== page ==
January 27, 2014

Everything you need to know about :nth-child

web development

Let's talk about nth-child. You can do a lot of things with it, but most people don't know most of them.

We're going to use a blank ol' 9x9 table as demonstration. Without any nth-child shenanigans, it looks like this:

         
         
         
         
         
         
         
         
         

The basics.

td:nth-child(2) {
    background-color: #f15b29;
}
         
         
         
         
         
         
         
         
         
tr:nth-child(3) td {
    background-color: #f15b29;
}
         
         
         
         
         
         
         
         
         

Note that indices start from one:

td:nth-child(1) {
    background-color: #f15b29;
}
         
         
         
         
         
         
         
         
         

Ranges.

Think of n as a substitute that matches from zero to infinity: so nth-child(n + 4) is the equivalent of nth-child(4), nth-child(5), etc.

td:nth-child(n + 4) {
    background-color: #f15b29;
}
         
         
         
         
         
         
         
         
         

You can do the same thing (well, I guess, the opposite thing) with -n, which evaluates to 0, -1, -2, and so on:

tr:nth-child(-n + 7) td {
    background-color: #f15b29;
}
         
         
         
         
         
         
         
         
         

Sort of advanced topics.

You can chain these ranges to provide finite subsets:

td:nth-child(n+4):nth-child(-n+6) {
    background-color: #f15b29;
}
         
         
         
         
         
         
         
         
         

And, just as you can turn n into -n, you can also turn it into 2n to grab every other element (again, think of n as the infinite set of positive integers, so 2n = 2, 4, 6, 8, ....)

td:nth-child(2n) {
    background-color: #f15b29;
}
         
         
         
         
         
         
         
         
         

These multiples can also be modified and chained, just like anything else:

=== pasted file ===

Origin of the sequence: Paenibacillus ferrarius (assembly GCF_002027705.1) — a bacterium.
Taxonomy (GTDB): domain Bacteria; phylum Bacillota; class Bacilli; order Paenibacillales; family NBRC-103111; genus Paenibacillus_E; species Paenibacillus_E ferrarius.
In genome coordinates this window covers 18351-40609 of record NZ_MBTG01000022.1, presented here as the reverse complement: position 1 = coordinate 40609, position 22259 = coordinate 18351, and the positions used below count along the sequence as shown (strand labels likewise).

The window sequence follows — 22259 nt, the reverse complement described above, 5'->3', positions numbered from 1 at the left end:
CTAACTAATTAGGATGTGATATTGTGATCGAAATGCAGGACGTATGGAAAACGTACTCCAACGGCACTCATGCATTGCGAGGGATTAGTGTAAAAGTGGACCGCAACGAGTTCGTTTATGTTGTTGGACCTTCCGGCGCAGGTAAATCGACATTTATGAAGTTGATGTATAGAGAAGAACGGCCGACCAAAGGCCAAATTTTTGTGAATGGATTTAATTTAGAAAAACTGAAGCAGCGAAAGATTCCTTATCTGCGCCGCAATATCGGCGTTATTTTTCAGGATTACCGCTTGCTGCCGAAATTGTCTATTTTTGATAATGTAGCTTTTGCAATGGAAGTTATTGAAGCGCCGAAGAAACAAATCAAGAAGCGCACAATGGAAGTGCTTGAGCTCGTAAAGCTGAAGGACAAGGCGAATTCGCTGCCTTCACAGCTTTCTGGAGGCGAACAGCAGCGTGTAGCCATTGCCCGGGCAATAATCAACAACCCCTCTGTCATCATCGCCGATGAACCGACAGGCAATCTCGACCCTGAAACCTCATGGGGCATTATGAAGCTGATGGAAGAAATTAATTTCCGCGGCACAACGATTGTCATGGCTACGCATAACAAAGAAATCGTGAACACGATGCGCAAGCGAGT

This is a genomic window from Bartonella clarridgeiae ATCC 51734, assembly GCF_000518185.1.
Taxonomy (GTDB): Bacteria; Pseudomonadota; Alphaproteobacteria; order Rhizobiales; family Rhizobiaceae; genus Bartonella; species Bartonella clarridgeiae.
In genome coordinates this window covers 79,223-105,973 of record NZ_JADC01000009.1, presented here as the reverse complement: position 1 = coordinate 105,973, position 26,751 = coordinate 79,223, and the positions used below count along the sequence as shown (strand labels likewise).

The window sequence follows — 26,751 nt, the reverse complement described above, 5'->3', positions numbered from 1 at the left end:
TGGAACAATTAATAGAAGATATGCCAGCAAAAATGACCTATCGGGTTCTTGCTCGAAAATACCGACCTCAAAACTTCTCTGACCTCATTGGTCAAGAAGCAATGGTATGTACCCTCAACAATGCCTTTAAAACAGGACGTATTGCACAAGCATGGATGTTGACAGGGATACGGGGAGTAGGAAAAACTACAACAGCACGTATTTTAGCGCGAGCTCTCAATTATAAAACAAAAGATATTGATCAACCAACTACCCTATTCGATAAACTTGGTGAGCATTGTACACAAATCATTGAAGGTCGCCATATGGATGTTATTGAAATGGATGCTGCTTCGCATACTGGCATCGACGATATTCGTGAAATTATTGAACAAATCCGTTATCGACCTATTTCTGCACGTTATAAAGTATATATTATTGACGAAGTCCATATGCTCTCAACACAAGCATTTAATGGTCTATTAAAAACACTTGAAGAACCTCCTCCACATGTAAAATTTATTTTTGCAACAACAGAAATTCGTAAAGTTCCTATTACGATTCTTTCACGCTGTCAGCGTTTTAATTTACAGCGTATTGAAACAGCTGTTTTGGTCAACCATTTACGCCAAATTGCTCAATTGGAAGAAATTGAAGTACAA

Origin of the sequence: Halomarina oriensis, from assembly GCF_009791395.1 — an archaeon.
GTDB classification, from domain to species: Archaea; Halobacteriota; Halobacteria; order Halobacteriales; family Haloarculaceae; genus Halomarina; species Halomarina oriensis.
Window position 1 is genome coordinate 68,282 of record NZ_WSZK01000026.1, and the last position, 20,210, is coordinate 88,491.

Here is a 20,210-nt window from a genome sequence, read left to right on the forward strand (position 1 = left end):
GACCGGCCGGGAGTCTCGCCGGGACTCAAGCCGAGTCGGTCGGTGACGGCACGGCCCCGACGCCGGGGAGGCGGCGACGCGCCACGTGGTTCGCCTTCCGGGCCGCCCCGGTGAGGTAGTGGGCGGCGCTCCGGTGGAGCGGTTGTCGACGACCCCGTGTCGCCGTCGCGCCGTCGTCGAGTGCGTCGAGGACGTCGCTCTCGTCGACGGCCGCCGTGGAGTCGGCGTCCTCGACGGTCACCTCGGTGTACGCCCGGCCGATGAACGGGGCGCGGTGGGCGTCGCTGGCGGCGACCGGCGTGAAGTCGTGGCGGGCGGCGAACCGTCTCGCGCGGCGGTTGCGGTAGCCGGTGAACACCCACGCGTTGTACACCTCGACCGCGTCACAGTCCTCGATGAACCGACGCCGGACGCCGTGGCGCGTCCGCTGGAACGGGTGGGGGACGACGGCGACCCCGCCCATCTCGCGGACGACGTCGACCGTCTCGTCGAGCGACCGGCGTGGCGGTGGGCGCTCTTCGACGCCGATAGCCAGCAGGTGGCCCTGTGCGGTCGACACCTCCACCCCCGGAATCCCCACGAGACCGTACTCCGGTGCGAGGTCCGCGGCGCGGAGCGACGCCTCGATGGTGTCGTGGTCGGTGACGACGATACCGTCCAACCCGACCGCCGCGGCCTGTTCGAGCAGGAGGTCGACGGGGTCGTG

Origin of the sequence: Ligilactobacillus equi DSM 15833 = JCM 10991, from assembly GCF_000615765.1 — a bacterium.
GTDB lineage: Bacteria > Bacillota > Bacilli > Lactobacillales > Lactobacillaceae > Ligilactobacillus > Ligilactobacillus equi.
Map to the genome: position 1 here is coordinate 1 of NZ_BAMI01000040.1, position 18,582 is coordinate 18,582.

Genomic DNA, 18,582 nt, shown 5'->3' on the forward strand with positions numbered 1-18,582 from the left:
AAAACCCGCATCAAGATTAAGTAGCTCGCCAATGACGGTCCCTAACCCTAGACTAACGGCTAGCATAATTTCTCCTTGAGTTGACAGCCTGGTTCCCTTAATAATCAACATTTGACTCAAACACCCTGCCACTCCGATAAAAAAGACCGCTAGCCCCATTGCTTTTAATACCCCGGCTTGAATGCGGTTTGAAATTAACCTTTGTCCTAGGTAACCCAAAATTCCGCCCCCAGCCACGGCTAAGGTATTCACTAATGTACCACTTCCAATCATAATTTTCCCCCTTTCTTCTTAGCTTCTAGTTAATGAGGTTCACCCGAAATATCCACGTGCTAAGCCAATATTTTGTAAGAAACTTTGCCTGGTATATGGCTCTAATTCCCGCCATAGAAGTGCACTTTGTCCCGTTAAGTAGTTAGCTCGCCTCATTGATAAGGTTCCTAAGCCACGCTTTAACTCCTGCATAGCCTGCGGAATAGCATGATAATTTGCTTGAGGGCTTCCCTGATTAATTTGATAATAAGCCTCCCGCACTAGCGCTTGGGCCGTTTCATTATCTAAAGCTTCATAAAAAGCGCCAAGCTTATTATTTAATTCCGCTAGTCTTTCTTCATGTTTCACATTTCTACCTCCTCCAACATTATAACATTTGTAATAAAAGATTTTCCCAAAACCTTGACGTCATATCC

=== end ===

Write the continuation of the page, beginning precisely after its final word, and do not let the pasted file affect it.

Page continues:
td:nth-child(2n + 1):nth-child(-n + 7) {
    background-color: #f15b29
}
         
         
         
         
         
         
         
         
         

You can apply the pseudoselector to multiple elements in a definition (and there are odd and even keywords, too!)

tr:nth-child(odd) td:nth-child(even) {
    background-color: #f15b29
}
         
         
         
         
         
         
         
         
         

nth-of-type

There's also the criminally little-used nth-of-type pseudoselector, which works the exact same way as nth-child except it counts by the number elements of the specific type of the selector, as opposed to nth-child (which counts all child elements.)

Our square table makes the difference difficult to illustrate, since they only have tr elements (which only have td elements.) Instead, lets make something a little kookier:

<div class='examplediv'>
    <span>(S) This is some text.</span>
    <div>(D) Here is some more text!</div>
    <div>(D) Please, sir, can I have some more text?!</div>
    <span>(S) Here's the last bit of text.</span>
    <div>(D) Ha, just kidding!  This is the last element!</div>
    <span>(S) (This space intentionally left blank.)</span>
</div>
(S) This is some text.
(D) Here is some more text!
(D) Please, sir, can I have some more text?!
(S) Here's the last bit of text.
(D) Ha, just kidding! This is the last element!
(S) (This space intentionally left blank.)

If we were to try and grab the second span element, nth-child might not necessarily get us what we want:

span:nth-child(2) {
    font-weight: bold;
}
(S) This is some text.
(D) Here is some more text!
(D) Please, sir, can I have some more text?!
(S) Here's the last bit of text.
(D) Ha, just kidding! This is the last element!
(S) (This space intentionally left blank.)

This specifies a span element which is also the second child element of its parent; but since the second child element of our parent div is not a span, nothing matches. But if we were to slap a nth-of-type on that bad boy, we'd be golden!

span:nth-of-type(2) {
    font-weight: bold;
}
(S) This is some text.
(D) Here is some more text!
(D) Please, sir, can I have some more text?!
(S) Here's the last bit of text.
(D) Ha, just kidding! This is the last element!
(S) (This space intentionally left blank.)

nth-last-child

There's also nth-last-child, which is nth-child's evil twin: instead of counting from the first element, this counts from the last element.

td:nth-last-child(2) {
    background-color: #f15b29
}
         
         
         
         
         
         
         
         
         

Conclusion

Hope this helped! nth-child is an incredibly powerful front-end tool once you get the hang of it. If there are any other nice recipes or tricks I omitted, lemme know in the comments.

You should .

Comments